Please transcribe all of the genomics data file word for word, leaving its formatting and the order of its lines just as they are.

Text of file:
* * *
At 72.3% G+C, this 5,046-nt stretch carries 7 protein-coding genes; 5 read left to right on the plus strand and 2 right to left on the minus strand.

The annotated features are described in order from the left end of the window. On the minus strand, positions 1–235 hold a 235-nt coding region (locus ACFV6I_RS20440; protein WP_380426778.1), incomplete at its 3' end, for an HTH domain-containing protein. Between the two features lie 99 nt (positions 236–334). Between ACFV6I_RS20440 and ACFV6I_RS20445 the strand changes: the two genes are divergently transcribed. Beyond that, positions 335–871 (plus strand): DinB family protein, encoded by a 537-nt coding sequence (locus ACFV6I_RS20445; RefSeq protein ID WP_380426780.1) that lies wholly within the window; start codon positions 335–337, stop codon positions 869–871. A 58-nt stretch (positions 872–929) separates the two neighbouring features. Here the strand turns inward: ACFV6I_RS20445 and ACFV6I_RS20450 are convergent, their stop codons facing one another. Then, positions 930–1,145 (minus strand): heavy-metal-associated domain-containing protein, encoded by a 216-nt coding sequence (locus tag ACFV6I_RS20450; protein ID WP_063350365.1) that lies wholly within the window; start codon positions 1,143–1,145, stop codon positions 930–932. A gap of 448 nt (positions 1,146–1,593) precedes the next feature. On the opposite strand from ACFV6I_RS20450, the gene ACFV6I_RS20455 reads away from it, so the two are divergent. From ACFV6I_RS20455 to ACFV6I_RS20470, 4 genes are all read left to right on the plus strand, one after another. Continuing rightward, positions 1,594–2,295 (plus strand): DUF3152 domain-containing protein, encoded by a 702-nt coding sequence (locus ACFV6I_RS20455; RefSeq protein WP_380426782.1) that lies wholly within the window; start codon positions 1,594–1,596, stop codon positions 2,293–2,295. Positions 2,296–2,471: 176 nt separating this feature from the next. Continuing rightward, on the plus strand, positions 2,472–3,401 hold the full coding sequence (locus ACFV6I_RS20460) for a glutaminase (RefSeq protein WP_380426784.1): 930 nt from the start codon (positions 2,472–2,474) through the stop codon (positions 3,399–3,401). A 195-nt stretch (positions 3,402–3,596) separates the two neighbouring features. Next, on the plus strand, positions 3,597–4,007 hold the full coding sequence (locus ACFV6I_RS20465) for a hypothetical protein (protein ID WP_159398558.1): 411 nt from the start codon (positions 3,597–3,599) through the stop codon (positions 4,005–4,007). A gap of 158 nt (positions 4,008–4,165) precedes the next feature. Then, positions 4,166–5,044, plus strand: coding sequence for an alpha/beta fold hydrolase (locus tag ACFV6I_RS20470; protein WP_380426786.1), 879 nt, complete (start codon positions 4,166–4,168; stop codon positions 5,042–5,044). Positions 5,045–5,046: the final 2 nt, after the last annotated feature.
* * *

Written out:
At 72.3% G+C, this 5,046-nt stretch carries 7 protein-coding genes; 5 read left to right on the plus strand and 2 right to left on the minus strand.

The annotated features are described in order from the left end of the window. On the minus strand, positions 1–235 hold a 235-nt coding region (locus ACFV6I_RS20440; protein WP_380426778.1), incomplete at its 3' end, for an HTH domain-containing protein. Between the two features lie 99 nt (positions 236–334). Between ACFV6I_RS20440 and ACFV6I_RS20445 the strand changes: the two genes are divergently transcribed. Beyond that, positions 335–871 (plus strand): DinB family protein, encoded by a 537-nt coding sequence (locus ACFV6I_RS20445; RefSeq protein ID WP_380426780.1) that lies wholly within the window; start codon positions 335–337, stop codon positions 869–871. A 58-nt stretch (positions 872–929) separates the two neighbouring features. Here the strand turns inward: ACFV6I_RS20445 and ACFV6I_RS20450 are convergent, their stop codons facing one another. Then, positions 930–1,145 (minus strand): heavy-metal-associated domain-containing protein, encoded by a 216-nt coding sequence (locus tag ACFV6I_RS20450; protein ID WP_063350365.1) that lies wholly within the window; start codon positions 1,143–1,145, stop codon positions 930–932. A gap of 448 nt (positions 1,146–1,593) precedes the next feature. On the opposite strand from ACFV6I_RS20450, the gene ACFV6I_RS20455 reads away from it, so the two are divergent. From ACFV6I_RS20455 to ACFV6I_RS20470, 4 genes are all read left to right on the plus strand, one after another. Continuing rightward, positions 1,594–2,295 (plus strand): DUF3152 domain-containing protein, encoded by a 702-nt coding sequence (locus ACFV6I_RS20455; RefSeq protein WP_380426782.1) that lies wholly within the window; start codon positions 1,594–1,596, stop codon positions 2,293–2,295. Positions 2,296–2,471: 176 nt separating this feature from the next. Continuing rightward, on the plus strand, positions 2,472–3,401 hold the full coding sequence (locus ACFV6I_RS20460) for a glutaminase (RefSeq protein WP_380426784.1): 930 nt from the start codon (positions 2,472–2,474) through the stop codon (positions 3,399–3,401). A 195-nt stretch (positions 3,402–3,596) separates the two neighbouring features. Next, on the plus strand, positions 3,597–4,007 hold the full coding sequence (locus ACFV6I_RS20465) for a hypothetical protein (protein ID WP_159398558.1): 411 nt from the start codon (positions 3,597–3,599) through the stop codon (positions 4,005–4,007). A gap of 158 nt (positions 4,008–4,165) precedes the next feature. Then, positions 4,166–5,044, plus strand: coding sequence for an alpha/beta fold hydrolase (locus tag ACFV6I_RS20470; protein WP_380426786.1), 879 nt, complete (start codon positions 4,166–4,168; stop codon positions 5,042–5,044). Positions 5,045–5,046: the final 2 nt, after the last annotated feature.